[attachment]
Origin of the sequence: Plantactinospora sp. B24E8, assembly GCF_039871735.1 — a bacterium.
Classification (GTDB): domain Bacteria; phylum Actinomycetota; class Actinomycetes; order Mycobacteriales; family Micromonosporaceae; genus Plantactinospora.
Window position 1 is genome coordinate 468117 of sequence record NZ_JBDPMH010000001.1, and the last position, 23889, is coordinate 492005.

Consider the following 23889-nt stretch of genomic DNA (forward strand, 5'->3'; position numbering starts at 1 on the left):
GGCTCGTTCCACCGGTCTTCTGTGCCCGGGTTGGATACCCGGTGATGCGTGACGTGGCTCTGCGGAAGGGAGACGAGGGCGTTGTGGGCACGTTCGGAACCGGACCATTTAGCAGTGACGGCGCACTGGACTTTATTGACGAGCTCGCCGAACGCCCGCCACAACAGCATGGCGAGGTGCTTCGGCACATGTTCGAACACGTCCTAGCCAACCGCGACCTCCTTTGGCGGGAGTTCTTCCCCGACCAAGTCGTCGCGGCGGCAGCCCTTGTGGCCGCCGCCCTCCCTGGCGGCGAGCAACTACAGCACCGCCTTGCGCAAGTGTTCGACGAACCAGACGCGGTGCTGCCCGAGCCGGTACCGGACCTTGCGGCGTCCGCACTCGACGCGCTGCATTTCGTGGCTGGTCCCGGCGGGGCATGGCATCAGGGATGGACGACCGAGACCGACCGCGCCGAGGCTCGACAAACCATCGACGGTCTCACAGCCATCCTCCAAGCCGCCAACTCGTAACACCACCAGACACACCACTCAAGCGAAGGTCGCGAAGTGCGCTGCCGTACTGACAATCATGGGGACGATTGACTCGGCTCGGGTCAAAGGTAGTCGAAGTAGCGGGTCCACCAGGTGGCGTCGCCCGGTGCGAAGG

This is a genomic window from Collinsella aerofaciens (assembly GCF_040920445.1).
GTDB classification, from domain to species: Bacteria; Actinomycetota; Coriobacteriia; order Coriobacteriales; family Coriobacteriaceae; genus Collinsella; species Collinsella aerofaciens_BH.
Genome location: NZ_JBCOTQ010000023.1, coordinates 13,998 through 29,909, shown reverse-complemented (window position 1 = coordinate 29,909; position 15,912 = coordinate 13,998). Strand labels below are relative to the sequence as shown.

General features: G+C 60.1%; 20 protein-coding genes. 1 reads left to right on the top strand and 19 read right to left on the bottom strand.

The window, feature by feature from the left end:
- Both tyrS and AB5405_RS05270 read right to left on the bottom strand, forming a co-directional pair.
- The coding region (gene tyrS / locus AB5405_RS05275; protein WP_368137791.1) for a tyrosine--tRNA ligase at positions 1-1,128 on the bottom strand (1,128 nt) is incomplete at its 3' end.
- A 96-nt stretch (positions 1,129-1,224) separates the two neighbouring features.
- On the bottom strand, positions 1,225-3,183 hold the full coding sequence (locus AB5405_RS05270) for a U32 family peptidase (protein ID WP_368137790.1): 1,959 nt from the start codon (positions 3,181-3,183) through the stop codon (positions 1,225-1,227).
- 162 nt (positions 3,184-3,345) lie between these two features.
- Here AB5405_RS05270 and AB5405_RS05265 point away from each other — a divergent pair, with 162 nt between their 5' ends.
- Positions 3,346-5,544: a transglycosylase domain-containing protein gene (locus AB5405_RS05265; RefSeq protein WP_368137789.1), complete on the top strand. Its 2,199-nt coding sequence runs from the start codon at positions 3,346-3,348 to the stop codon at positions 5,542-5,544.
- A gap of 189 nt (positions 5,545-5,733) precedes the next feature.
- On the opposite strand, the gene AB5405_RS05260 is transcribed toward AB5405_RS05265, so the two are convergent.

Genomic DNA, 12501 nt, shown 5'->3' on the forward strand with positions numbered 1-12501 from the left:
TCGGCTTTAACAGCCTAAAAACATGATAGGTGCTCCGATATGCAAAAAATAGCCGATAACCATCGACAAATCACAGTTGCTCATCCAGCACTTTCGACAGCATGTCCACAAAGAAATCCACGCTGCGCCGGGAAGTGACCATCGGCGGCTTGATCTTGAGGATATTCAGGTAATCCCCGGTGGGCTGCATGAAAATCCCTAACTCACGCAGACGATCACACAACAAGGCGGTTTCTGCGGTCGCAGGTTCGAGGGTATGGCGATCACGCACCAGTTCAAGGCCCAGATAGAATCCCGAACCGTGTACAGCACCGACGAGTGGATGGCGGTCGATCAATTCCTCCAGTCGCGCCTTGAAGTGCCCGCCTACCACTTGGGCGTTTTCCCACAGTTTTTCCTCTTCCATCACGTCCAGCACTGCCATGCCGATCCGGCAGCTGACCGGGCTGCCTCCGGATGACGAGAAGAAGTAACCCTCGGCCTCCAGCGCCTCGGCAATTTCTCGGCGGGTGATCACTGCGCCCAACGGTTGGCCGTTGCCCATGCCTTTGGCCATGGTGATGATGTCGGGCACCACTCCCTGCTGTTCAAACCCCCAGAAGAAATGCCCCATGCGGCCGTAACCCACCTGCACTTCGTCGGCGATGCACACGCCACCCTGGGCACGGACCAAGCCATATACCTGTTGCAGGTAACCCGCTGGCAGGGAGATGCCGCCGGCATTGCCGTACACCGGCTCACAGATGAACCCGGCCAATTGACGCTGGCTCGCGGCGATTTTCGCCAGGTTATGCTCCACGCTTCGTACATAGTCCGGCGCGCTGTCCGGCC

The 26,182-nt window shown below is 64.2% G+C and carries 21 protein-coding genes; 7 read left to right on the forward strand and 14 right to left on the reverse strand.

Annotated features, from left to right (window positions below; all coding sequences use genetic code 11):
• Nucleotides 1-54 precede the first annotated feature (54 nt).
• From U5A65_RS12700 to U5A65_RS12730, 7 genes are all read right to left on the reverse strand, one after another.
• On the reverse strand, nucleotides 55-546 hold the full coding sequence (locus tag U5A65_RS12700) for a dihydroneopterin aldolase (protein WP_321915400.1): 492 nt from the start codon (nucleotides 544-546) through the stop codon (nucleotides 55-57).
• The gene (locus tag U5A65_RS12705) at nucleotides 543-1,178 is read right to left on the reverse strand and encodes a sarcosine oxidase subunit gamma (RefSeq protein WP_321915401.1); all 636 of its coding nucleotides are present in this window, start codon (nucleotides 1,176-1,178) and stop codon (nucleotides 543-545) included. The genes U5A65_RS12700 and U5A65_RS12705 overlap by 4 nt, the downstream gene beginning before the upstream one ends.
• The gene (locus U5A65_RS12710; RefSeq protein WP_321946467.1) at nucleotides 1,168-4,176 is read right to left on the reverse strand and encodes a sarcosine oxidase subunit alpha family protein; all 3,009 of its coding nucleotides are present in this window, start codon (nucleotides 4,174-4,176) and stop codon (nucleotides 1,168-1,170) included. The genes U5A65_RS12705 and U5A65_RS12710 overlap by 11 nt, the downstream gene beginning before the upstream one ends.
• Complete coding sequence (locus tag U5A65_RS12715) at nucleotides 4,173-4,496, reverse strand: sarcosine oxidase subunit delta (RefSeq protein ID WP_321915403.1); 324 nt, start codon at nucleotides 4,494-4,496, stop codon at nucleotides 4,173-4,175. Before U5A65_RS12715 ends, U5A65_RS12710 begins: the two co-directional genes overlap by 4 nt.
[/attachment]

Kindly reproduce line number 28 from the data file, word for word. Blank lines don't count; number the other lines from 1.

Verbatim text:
• The gene (locus U5A65_RS12710; RefSeq protein WP_321946467.1) at nucleotides 1,168-4,176 is read right to left on the reverse strand and encodes a sarcosine oxidase subunit alpha family protein; all 3,009 of its coding nucleotides are present in this window, start codon (nucleotides 4,174-4,176) and stop codon (nucleotides 1,168-1,170) included. The genes U5A65_RS12705 and U5A65_RS12710 overlap by 11 nt, the downstream gene beginning before the upstream one ends.